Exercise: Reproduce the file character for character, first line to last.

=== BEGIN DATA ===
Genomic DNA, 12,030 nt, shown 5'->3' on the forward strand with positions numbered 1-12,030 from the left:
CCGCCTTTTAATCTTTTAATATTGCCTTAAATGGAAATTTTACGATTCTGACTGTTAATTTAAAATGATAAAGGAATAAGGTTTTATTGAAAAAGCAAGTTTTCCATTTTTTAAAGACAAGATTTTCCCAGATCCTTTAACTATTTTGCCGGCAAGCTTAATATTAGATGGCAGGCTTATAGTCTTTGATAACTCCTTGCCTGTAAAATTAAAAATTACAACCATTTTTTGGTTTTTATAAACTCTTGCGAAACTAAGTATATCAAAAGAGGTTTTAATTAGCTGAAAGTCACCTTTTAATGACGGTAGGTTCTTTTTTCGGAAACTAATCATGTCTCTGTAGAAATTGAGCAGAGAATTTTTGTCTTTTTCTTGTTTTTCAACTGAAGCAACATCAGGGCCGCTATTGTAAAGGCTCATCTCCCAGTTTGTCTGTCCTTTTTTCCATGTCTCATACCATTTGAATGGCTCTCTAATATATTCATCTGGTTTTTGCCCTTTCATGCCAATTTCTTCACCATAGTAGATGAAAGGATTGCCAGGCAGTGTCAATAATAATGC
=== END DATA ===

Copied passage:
Genomic DNA, 12,030 nt, shown 5'->3' on the forward strand with positions numbered 1-12,030 from the left:
CCGCCTTTTAATCTTTTAATATTGCCTTAAATGGAAATTTTACGATTCTGACTGTTAATTTAAAATGATAAAGGAATAAGGTTTTATTGAAAAAGCAAGTTTTCCATTTTTTAAAGACAAGATTTTCCCAGATCCTTTAACTATTTTGCCGGCAAGCTTAATATTAGATGGCAGGCTTATAGTCTTTGATAACTCCTTGCCTGTAAAATTAAAAATTACAACCATTTTTTGGTTTTTATAAACTCTTGCGAAACTAAGTATATCAAAAGAGGTTTTAATTAGCTGAAAGTCACCTTTTAATGACGGTAGGTTCTTTTTTCGGAAACTAATCATGTCTCTGTAGAAATTGAGCAGAGAATTTTTGTCTTTTTCTTGTTTTTCAACTGAAGCAACATCAGGGCCGCTATTGTAAAGGCTCATCTCCCAGTTTGTCTGTCCTTTTTTCCATGTCTCATACCATTTGAATGGCTCTCTAATATATTCATCTGGTTTTTGCCCTTTCATGCCAATTTCTTCACCATAGTAGATGAAAGGATTGCCAGGCAGTGTCAATAATAATGC